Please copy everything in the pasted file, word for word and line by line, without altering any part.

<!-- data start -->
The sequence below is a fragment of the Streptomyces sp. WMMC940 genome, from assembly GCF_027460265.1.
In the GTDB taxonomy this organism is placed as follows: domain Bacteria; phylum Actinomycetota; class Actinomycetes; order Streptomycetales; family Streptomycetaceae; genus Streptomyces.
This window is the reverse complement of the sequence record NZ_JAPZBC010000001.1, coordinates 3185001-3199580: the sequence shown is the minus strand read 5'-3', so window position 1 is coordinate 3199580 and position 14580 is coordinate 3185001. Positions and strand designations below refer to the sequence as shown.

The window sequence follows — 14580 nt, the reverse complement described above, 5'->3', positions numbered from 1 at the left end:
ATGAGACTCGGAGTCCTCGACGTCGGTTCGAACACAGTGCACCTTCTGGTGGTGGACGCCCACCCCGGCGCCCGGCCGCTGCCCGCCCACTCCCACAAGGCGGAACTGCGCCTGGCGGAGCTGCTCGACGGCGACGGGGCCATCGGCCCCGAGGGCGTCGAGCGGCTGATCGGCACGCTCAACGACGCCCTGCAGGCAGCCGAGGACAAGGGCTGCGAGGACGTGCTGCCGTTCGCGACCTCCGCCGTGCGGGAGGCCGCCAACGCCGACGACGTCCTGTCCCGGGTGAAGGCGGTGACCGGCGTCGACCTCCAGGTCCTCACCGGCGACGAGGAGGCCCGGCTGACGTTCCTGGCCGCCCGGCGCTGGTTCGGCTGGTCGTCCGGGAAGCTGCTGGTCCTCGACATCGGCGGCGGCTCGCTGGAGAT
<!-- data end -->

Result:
The sequence below is a fragment of the Streptomyces sp. WMMC940 genome, from assembly GCF_027460265.1.
In the GTDB taxonomy this organism is placed as follows: domain Bacteria; phylum Actinomycetota; class Actinomycetes; order Streptomycetales; family Streptomycetaceae; genus Streptomyces.
This window is the reverse complement of the sequence record NZ_JAPZBC010000001.1, coordinates 3185001-3199580: the sequence shown is the minus strand read 5'-3', so window position 1 is coordinate 3199580 and position 14580 is coordinate 3185001. Positions and strand designations below refer to the sequence as shown.

The window sequence follows — 14580 nt, the reverse complement described above, 5'->3', positions numbered from 1 at the left end:
ATGAGACTCGGAGTCCTCGACGTCGGTTCGAACACAGTGCACCTTCTGGTGGTGGACGCCCACCCCGGCGCCCGGCCGCTGCCCGCCCACTCCCACAAGGCGGAACTGCGCCTGGCGGAGCTGCTCGACGGCGACGGGGCCATCGGCCCCGAGGGCGTCGAGCGGCTGATCGGCACGCTCAACGACGCCCTGCAGGCAGCCGAGGACAAGGGCTGCGAGGACGTGCTGCCGTTCGCGACCTCCGCCGTGCGGGAGGCCGCCAACGCCGACGACGTCCTGTCCCGGGTGAAGGCGGTGACCGGCGTCGACCTCCAGGTCCTCACCGGCGACGAGGAGGCCCGGCTGACGTTCCTGGCCGCCCGGCGCTGGTTCGGCTGGTCGTCCGGGAAGCTGCTGGTCCTCGACATCGGCGGCGGCTCGCTGGAGAT